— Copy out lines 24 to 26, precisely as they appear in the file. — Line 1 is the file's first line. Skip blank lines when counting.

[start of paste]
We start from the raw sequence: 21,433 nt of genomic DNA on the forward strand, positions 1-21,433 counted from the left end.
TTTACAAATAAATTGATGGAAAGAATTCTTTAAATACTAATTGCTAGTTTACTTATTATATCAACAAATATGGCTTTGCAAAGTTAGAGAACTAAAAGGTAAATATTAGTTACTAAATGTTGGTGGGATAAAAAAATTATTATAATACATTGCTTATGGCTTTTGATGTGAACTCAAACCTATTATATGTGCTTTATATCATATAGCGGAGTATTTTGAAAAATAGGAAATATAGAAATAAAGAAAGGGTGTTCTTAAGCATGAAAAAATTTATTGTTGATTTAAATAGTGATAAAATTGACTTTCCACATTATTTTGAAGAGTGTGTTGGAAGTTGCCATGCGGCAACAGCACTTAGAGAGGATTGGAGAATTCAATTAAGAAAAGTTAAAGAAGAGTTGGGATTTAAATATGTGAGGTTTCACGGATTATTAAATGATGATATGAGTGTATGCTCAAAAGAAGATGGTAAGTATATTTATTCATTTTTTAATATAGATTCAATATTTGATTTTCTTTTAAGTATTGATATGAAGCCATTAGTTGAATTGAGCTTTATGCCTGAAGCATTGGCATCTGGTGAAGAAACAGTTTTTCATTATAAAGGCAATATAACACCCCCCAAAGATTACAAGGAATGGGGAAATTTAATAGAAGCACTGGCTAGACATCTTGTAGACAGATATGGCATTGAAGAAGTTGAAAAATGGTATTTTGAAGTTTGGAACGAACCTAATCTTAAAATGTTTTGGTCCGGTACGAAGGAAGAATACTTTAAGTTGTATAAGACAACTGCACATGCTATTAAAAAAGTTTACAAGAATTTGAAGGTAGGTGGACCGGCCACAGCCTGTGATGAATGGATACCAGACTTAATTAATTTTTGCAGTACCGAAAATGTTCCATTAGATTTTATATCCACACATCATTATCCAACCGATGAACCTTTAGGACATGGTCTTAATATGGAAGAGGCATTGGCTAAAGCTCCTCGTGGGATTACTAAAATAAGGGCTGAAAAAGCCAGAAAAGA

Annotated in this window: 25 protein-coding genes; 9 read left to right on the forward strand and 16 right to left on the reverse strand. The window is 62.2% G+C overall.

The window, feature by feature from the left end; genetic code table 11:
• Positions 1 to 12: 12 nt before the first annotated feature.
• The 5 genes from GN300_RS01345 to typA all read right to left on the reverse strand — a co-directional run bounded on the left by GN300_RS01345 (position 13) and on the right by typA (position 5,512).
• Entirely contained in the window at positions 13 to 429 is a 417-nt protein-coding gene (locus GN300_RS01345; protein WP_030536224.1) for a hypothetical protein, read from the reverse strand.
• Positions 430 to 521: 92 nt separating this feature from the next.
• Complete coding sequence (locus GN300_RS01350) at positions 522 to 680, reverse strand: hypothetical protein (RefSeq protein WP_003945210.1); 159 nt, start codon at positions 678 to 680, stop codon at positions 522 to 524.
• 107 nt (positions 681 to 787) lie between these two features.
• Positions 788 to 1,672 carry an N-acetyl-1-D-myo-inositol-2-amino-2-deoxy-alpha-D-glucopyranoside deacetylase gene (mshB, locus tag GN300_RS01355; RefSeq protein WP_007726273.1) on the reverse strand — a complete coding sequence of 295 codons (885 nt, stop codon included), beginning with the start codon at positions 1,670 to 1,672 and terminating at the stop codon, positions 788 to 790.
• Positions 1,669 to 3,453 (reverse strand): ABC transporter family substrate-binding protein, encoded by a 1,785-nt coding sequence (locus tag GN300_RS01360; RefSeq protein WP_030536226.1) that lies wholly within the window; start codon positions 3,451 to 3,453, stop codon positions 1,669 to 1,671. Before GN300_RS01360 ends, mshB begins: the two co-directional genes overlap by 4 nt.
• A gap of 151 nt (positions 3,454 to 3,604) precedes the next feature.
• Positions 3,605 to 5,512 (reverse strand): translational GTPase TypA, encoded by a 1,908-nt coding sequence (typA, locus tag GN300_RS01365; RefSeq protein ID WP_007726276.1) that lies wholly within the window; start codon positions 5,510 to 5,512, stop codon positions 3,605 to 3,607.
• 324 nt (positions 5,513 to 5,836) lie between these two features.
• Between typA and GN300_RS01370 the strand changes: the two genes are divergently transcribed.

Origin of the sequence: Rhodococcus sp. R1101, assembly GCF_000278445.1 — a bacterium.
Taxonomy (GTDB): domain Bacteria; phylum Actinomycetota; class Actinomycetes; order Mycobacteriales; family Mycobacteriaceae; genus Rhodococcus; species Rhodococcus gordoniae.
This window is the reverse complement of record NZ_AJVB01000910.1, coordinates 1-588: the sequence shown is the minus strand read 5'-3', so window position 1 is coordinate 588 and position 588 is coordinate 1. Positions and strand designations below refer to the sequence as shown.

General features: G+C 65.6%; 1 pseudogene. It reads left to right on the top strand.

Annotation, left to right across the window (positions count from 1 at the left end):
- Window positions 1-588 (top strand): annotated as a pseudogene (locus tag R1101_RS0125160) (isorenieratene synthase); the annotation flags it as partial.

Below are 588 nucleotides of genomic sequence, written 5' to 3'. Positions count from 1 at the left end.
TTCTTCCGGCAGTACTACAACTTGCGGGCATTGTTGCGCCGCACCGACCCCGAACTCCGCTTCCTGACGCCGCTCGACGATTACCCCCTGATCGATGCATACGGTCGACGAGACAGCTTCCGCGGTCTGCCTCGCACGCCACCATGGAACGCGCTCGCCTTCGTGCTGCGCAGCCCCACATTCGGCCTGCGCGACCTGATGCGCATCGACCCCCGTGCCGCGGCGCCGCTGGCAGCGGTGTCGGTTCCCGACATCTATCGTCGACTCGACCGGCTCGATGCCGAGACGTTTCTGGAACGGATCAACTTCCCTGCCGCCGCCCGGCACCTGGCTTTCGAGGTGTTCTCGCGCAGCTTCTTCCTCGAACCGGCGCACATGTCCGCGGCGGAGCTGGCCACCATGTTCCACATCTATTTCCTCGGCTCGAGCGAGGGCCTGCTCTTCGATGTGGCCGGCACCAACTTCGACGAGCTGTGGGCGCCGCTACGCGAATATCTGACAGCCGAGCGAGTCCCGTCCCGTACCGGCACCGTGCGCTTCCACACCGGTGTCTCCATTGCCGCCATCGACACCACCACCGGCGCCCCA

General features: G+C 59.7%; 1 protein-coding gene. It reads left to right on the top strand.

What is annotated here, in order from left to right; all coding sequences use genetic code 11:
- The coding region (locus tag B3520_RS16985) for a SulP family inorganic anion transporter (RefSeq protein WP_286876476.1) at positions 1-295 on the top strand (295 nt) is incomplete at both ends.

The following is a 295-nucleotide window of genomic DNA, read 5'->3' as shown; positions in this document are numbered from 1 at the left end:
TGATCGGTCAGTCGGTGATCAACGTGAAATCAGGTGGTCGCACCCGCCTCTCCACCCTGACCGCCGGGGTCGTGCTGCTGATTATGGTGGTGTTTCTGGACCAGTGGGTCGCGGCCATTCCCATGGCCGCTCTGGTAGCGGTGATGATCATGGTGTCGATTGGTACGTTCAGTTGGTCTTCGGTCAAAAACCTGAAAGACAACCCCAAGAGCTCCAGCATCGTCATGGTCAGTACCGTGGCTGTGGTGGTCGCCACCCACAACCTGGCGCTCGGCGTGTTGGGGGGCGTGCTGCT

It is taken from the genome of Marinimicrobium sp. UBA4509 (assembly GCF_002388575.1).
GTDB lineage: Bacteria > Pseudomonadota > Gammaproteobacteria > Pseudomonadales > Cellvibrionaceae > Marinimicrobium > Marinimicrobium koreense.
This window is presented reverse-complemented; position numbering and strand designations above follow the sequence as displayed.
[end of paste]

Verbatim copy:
TTCTTCCGGCAGTACTACAACTTGCGGGCATTGTTGCGCCGCACCGACCCCGAACTCCGCTTCCTGACGCCGCTCGACGATTACCCCCTGATCGATGCATACGGTCGACGAGACAGCTTCCGCGGTCTGCCTCGCACGCCACCATGGAACGCGCTCGCCTTCGTGCTGCGCAGCCCCACATTCGGCCTGCGCGACCTGATGCGCATCGACCCCCGTGCCGCGGCGCCGCTGGCAGCGGTGTCGGTTCCCGACATCTATCGTCGACTCGACCGGCTCGATGCCGAGACGTTTCTGGAACGGATCAACTTCCCTGCCGCCGCCCGGCACCTGGCTTTCGAGGTGTTCTCGCGCAGCTTCTTCCTCGAACCGGCGCACATGTCCGCGGCGGAGCTGGCCACCATGTTCCACATCTATTTCCTCGGCTCGAGCGAGGGCCTGCTCTTCGATGTGGCCGGCACCAACTTCGACGAGCTGTGGGCGCCGCTACGCGAATATCTGACAGCCGAGCGAGTCCCGTCCCGTACCGGCACCGTGCGCTTCCACACCGGTGTCTCCATTGCCGCCATCGACACCACCACCGGCGCCCCA

General features: G+C 59.7%; 1 protein-coding gene. It reads left to right on the top strand.

What is annotated here, in order from left to right; all coding sequences use genetic code 11: